From a legal standpoint, though, this was a difficult case to decide. As the ruling notes, there are two competing goods being weighed, “The first is the authority of a State and its governmental entities to protect the rights and dignity of gay persons who are, or wish to be, married but who face discrimination when they seek goods or services. The second is the right of all persons to exercise fundamental freedoms under the First Amendment.”
Their decision to rule in favor of the baker seems to have been upon the court’s belief that the government had exhibited hostility to sincerely held religious belief instead of the principal of neutrality. Specifically, the problem was not that the Civil Rights Commission in Colorado rejected his arguments, but rather that the commission did not give the baker a fair and impartial hearing.
Thus, it’s important to be clear about what this decision means. The court did not rule specifically on the question of whether a Christian business owner can refuse goods or services to a same-sex couple. Rather, they found that the government had not acted fairly with regard to religion as they adjudicated this case. As the court also noted in their opinion, in the future “these disputes must be resolved with tolerance, without undue disrespect to sincere religious beliefs, and without subjecting gay persons to indignities when they seek goods and services in an open market.”
Given the facts of the case, and the argument in the court’s decision, I do not believe this decision will provide a precedent to future business owners who wish to deny services or goods based on their own religious beliefs. What it should do is ensure that when these disputes take place, the government is careful to be neutral with regard to religious beliefs and not single out one person.
All that said, I believe this case, and the continuing controversy which surrounds it and others like it, is a profound failure for Christianity.
First off, every time the news media talks about a Christian baker refusing service to a same-sex couple, there is no qualifier. That is, the assumption is that it is the baker’s Christianity that resulted in his decision — with no real recognition that there are now many Christians who actually support same-sex marriage.
A 2017 Pew Forum poll indicates that more than half of religious Americans now support same-sex marriage. The only two religious groups that do not have majority support are white evangelicals and Mormons. But even then, the statistics are telling. Twice as many young white evangelicals (53 percent) now support same-sex marriage compared with those who are over 65 (25 percent). Furthermore, 60 percent of Americans (including 53 percent of white evangelicals), no matter their own personal religious beliefs, oppose the idea that a business owner like the baker in Colorado can deny services based on that business owner’s religious beliefs.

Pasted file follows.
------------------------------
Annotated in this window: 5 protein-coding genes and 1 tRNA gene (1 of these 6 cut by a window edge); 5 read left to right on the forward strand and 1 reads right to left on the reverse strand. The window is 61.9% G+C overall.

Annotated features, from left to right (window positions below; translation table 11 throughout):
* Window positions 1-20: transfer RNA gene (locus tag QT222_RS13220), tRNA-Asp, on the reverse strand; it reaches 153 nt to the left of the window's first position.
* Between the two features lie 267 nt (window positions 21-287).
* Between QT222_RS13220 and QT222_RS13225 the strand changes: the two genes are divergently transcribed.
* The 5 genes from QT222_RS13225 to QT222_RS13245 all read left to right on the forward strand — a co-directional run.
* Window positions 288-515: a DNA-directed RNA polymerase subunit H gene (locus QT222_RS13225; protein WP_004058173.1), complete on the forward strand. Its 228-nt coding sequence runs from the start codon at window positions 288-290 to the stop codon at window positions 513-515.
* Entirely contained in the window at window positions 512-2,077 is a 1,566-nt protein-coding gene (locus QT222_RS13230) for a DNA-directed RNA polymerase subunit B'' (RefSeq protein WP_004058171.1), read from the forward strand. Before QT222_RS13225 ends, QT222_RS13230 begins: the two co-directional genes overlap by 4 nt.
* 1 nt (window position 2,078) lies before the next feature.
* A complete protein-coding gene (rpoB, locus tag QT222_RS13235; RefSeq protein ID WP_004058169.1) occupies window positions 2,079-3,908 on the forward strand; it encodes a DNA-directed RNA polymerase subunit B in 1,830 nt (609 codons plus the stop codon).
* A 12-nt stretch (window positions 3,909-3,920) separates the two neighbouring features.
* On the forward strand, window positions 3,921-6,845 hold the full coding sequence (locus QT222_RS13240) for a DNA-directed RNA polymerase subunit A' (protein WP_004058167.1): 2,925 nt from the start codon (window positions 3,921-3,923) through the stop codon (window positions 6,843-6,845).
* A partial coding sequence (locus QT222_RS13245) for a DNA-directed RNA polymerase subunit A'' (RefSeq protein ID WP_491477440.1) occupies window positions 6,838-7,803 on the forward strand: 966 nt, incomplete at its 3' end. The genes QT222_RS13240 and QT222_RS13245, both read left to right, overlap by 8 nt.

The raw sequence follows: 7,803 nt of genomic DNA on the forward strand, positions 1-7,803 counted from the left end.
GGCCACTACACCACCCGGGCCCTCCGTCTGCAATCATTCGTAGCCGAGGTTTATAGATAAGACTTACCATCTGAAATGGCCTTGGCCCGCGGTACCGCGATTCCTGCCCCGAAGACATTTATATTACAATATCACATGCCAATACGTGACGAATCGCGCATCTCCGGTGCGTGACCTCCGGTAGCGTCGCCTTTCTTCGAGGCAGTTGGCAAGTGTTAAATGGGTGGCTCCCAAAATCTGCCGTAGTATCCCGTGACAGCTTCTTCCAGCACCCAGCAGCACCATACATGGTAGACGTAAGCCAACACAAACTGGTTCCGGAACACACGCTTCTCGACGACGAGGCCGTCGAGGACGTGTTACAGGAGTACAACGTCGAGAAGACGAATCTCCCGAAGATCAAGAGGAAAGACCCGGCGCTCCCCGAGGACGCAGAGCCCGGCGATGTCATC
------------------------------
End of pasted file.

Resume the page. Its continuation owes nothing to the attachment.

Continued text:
So, the decision of this baker and the minority of Christians who support him continues to perpetuate a falsehood about Christianity. There are wide swaths of Christians who support same-sex marriage. There are whole denominations — my own, the Episcopal Church, included — which actually have full sacramental marriage equality. Our voice is often ignored in these conversations. If this couple were members of my church, their own free exercise of religion as Episcopalians seeking to get married and have access to public goods and services would be infringed upon by this baker’s actions.
But the second issue, for me, is far graver. And here I speak to my sisters and brothers who support this baker, those who may still believe gay marriage is a sin.
When Jesus walked this earth, the religious reviled him for his willingness to associate with sinners. They called him a drunkard and a glutton. All of the Gospels witness to the open hostility religion exhibited to God when God walked among us, loving and dining and embracing saints and scoundrels alike. It was this hostility, this offense, which killed Jesus.
For Christianity to be in the news once again because of the refusal of its conservative members to extend kindness to those with whom they disagree, this is a stain upon the church for which Christ died. And, because I doubt any bakers have refused to make cakes for divorced couples who are remarrying (even though Christ actually spoke about that issue), the hypocrisy and homophobic bias in these actions is astounding and heartbreaking.
The presiding bishop of my church, the Most Rev. Michael Curry, preached a powerful sermon at the Royal Wedding last month. In it, he invited each of us to a love like that exhibited in Jesus Christ — a love that does not cling to supposed rights but is always willing to give up for the other. As Bishop Curry said, “Love is not selfish and self-centered. Love can be sacrificial, and in so doing, becomes redemptive. And that way of unselfish, sacrificial, redemptive love changes lives, and it can change this world.”
My sisters and brothers in Christ, we can do better than we have done. Let’s put down our swords and shields. Let’s walk away from the culture wars. Let’s start inviting people into changed and transformed lives, but not by bringing the power of the State or of vicious rhetoric to bear on our divisions. Instead, let’s start inviting people — let’s start inviting ourselves — into changed and transformed lives by loving people the way Jesus loved them.
— The Rev. Dr. Jared C. Cramer, Tribune community columnist, serves as rector of St. John’s Episcopal Church in Grand Haven. Information about his parish can be found at www.stjohnsepiscopal.com.